Bosses are people, too, and many of them aren't gifted with a strong poker face.
Watching your boss' behavior, especially when he or she is interacting with you, can tell you a lot about how secure your job is, Kane says.
"If they used to socialize and now they don't, if they're not as friendly as they used to be, if they won't look you in the eye and they used to look you in the eye, then you can pretty well guess that something is going on," Kane says.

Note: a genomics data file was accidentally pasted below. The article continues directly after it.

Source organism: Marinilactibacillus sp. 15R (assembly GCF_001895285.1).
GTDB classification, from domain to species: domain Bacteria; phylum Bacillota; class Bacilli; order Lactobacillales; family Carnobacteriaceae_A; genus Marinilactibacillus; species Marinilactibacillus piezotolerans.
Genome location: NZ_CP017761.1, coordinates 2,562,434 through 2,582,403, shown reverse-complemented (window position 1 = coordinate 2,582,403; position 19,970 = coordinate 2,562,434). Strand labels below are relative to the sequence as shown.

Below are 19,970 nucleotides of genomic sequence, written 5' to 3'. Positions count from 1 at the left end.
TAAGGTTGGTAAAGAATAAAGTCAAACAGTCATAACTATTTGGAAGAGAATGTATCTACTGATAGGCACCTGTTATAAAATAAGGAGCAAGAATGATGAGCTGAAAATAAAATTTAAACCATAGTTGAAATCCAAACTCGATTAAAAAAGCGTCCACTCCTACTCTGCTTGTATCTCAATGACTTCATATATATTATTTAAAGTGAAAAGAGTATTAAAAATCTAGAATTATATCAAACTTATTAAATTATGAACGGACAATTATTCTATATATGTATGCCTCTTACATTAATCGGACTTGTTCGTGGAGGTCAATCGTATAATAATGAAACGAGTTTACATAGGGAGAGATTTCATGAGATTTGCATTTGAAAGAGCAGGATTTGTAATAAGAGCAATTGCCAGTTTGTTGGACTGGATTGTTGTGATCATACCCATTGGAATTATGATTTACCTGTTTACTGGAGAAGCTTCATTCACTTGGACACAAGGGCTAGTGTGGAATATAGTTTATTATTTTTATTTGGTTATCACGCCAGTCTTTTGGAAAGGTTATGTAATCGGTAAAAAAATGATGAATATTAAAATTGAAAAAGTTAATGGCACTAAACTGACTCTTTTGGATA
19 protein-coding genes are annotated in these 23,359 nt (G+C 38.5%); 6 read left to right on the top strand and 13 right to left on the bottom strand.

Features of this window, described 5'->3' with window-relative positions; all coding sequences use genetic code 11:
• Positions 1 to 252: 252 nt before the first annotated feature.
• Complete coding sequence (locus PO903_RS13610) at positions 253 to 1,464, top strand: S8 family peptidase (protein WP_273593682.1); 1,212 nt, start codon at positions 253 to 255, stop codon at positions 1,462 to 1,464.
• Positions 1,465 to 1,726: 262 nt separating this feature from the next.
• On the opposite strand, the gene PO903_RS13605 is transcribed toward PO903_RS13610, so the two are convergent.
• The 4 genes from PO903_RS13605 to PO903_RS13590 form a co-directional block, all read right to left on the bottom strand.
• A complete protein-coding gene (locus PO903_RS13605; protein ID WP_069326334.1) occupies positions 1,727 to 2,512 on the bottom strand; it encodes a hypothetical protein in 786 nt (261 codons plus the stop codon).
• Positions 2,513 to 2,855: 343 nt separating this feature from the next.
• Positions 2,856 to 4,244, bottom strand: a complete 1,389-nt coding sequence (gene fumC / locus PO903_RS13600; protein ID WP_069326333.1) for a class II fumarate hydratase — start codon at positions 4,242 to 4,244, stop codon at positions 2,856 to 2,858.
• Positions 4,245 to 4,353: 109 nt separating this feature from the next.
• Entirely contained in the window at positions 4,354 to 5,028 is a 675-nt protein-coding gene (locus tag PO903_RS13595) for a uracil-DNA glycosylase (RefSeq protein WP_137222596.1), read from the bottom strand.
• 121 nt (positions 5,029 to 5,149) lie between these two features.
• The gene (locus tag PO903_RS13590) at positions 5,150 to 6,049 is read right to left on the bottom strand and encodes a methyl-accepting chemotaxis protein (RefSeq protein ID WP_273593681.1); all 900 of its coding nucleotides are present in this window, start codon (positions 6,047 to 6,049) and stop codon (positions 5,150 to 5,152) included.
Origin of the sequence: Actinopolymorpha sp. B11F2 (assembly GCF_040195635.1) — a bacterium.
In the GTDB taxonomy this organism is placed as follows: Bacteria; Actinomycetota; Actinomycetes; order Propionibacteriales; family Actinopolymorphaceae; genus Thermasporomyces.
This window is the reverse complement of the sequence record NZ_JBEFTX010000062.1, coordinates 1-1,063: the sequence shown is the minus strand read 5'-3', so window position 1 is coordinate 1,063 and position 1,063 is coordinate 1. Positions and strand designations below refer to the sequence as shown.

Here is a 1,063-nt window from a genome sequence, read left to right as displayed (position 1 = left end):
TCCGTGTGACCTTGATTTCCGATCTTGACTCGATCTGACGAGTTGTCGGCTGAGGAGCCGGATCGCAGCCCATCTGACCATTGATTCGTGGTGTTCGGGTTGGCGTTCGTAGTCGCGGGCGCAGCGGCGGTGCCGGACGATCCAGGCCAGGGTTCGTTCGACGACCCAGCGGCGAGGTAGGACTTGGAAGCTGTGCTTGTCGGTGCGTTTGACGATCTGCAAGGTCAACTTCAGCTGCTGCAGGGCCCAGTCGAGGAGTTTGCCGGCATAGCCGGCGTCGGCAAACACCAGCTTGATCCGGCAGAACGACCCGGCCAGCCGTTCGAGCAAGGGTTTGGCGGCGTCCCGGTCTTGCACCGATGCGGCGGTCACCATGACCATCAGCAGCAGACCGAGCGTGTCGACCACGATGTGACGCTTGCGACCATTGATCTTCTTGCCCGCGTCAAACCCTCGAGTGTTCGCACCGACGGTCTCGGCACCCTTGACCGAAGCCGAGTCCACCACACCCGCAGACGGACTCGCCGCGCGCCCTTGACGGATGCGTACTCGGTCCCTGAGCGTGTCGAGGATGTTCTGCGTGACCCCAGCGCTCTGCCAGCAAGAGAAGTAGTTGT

How to fight back: Of course, it's better if you and your boss maintain a good relationship, but if you sense some social weirdness from your boss, the best thing to do is to step up your game at work, Kane says. Regardless of how they feel about you as a person, the No. 1 metric bosses use to decide who to keep and who to let go is job performance, he says.
"There are a lot of managers who don't necessarily have a good personal relationship with a person one or two levels down, but if they're producing, they're not going to cut off their nose to spite their face," Kane says.